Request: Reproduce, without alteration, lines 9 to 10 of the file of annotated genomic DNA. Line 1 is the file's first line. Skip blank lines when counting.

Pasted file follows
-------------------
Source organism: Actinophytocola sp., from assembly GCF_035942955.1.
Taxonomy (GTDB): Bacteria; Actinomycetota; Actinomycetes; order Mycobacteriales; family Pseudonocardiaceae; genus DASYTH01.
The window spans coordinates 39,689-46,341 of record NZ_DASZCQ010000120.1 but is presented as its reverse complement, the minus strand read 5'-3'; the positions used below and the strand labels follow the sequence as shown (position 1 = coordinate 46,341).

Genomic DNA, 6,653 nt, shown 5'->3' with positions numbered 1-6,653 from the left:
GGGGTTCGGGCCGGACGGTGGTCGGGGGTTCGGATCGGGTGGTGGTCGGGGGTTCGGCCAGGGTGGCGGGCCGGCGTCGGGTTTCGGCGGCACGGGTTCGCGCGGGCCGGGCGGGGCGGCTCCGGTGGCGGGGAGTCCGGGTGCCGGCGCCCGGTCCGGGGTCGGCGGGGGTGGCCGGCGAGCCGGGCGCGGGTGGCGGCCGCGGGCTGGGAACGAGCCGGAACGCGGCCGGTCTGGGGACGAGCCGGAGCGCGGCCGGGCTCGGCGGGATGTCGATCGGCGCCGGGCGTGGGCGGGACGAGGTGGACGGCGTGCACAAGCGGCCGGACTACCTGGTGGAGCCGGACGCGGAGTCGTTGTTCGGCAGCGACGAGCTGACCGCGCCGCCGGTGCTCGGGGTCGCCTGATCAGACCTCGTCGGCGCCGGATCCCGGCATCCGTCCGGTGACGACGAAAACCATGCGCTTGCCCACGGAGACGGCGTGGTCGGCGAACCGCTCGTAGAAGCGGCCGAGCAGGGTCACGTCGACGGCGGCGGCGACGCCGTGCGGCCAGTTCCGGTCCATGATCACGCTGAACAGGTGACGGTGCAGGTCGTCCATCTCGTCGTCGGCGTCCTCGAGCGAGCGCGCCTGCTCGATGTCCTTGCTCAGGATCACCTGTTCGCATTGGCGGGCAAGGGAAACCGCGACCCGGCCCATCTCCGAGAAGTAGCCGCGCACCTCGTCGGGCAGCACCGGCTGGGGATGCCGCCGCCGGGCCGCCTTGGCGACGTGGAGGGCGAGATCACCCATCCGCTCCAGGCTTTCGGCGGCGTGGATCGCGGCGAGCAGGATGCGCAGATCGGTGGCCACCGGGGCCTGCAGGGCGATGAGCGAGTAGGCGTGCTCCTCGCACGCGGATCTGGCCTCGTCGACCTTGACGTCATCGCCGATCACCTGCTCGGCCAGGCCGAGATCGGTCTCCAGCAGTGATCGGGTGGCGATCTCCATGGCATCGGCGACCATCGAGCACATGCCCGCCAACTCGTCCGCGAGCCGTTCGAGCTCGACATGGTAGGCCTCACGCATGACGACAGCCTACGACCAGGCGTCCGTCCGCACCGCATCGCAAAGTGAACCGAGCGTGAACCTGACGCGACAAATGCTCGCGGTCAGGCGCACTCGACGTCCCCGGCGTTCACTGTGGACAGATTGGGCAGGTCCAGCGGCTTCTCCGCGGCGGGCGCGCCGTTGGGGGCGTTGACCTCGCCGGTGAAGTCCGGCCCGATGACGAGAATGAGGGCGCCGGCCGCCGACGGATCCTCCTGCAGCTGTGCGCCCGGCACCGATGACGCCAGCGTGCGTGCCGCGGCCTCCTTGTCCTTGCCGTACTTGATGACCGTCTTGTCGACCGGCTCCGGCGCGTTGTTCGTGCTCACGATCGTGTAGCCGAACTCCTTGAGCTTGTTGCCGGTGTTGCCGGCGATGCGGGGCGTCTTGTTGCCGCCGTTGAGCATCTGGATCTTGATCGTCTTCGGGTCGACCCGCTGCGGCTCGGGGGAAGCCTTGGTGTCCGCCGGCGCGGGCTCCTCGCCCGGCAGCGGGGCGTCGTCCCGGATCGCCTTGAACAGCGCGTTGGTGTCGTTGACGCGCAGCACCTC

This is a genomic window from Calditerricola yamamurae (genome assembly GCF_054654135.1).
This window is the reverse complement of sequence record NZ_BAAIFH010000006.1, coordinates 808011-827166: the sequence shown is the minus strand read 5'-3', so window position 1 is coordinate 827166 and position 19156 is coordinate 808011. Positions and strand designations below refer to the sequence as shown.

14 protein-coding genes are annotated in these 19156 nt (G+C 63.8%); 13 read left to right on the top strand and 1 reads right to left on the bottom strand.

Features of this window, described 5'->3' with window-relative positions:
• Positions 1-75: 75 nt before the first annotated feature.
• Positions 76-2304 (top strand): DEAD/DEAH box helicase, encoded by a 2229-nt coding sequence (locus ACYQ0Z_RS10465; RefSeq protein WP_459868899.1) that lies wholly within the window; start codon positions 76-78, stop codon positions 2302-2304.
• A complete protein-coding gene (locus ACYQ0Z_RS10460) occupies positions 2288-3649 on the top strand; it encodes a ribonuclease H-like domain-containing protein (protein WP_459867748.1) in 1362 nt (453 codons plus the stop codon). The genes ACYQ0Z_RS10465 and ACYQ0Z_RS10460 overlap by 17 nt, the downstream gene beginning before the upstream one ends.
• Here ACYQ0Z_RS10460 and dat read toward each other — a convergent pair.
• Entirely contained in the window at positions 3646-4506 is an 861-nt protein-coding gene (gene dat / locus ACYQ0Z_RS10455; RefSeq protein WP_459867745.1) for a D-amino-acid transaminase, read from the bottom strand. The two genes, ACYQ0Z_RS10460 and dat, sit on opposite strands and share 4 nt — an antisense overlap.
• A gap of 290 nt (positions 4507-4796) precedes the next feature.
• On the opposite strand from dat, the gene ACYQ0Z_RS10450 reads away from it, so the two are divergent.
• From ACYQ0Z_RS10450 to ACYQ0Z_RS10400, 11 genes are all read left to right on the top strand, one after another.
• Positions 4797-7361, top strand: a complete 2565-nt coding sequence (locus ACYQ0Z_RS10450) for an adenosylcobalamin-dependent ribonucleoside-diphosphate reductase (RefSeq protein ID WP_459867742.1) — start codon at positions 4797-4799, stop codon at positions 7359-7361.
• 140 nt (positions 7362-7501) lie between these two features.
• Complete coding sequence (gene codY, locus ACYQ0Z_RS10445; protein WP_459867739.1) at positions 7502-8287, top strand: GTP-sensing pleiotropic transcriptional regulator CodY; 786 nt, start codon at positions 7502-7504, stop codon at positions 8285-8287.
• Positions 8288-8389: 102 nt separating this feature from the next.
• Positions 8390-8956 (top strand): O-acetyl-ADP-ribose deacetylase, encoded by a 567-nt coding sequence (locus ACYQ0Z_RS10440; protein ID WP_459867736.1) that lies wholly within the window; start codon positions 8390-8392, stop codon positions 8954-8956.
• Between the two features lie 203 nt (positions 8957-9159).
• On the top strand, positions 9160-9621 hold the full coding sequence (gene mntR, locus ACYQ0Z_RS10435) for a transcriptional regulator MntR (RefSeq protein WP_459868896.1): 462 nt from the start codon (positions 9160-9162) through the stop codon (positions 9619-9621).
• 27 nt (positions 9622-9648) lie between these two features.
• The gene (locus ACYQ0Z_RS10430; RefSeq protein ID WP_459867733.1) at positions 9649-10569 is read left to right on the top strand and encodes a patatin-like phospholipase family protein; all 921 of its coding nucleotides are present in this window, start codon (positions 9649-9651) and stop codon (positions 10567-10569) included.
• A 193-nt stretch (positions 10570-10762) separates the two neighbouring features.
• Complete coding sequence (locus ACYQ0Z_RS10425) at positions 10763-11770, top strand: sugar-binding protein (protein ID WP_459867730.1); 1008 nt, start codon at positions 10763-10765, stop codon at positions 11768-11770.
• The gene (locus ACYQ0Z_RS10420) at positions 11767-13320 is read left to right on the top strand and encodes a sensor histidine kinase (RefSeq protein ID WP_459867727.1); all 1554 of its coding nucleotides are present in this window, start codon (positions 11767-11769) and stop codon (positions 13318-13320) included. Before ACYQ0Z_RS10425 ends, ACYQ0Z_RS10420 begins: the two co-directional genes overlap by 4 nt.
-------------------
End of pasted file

Features of this window, described 5'->3' with window-relative positions:
• Positions 1-75: 75 nt before the first annotated feature.